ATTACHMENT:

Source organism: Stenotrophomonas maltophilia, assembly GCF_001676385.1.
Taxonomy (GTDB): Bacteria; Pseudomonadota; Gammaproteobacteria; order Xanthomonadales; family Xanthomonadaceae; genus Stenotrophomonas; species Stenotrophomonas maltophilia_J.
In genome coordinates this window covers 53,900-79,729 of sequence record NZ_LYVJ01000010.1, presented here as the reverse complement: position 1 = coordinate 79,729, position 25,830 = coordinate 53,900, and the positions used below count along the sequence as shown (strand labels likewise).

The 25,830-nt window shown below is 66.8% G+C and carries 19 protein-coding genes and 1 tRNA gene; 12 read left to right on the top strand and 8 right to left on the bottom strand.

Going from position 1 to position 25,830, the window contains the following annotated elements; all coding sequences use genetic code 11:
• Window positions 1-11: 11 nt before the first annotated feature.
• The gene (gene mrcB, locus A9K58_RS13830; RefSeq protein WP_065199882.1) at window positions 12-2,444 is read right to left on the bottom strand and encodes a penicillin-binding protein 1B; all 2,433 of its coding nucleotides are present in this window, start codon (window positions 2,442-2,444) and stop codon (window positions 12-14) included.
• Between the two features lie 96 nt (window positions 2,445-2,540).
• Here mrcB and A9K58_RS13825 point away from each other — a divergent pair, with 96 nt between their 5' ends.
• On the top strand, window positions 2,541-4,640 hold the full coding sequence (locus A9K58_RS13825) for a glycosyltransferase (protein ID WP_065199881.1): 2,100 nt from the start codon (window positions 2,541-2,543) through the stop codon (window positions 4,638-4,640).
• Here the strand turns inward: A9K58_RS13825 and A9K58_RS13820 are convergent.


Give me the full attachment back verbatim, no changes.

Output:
Source organism: Stenotrophomonas maltophilia, assembly GCF_001676385.1.
Taxonomy (GTDB): Bacteria; Pseudomonadota; Gammaproteobacteria; order Xanthomonadales; family Xanthomonadaceae; genus Stenotrophomonas; species Stenotrophomonas maltophilia_J.
In genome coordinates this window covers 53,900-79,729 of sequence record NZ_LYVJ01000010.1, presented here as the reverse complement: position 1 = coordinate 79,729, position 25,830 = coordinate 53,900, and the positions used below count along the sequence as shown (strand labels likewise).

The 25,830-nt window shown below is 66.8% G+C and carries 19 protein-coding genes and 1 tRNA gene; 12 read left to right on the top strand and 8 right to left on the bottom strand.

Going from position 1 to position 25,830, the window contains the following annotated elements; all coding sequences use genetic code 11:
• Window positions 1-11: 11 nt before the first annotated feature.
• The gene (gene mrcB, locus A9K58_RS13830; RefSeq protein WP_065199882.1) at window positions 12-2,444 is read right to left on the bottom strand and encodes a penicillin-binding protein 1B; all 2,433 of its coding nucleotides are present in this window, start codon (window positions 2,442-2,444) and stop codon (window positions 12-14) included.
• Between the two features lie 96 nt (window positions 2,445-2,540).
• Here mrcB and A9K58_RS13825 point away from each other — a divergent pair, with 96 nt between their 5' ends.
• On the top strand, window positions 2,541-4,640 hold the full coding sequence (locus A9K58_RS13825) for a glycosyltransferase (protein ID WP_065199881.1): 2,100 nt from the start codon (window positions 2,541-2,543) through the stop codon (window positions 4,638-4,640).
• Here the strand turns inward: A9K58_RS13825 and A9K58_RS13820 are convergent.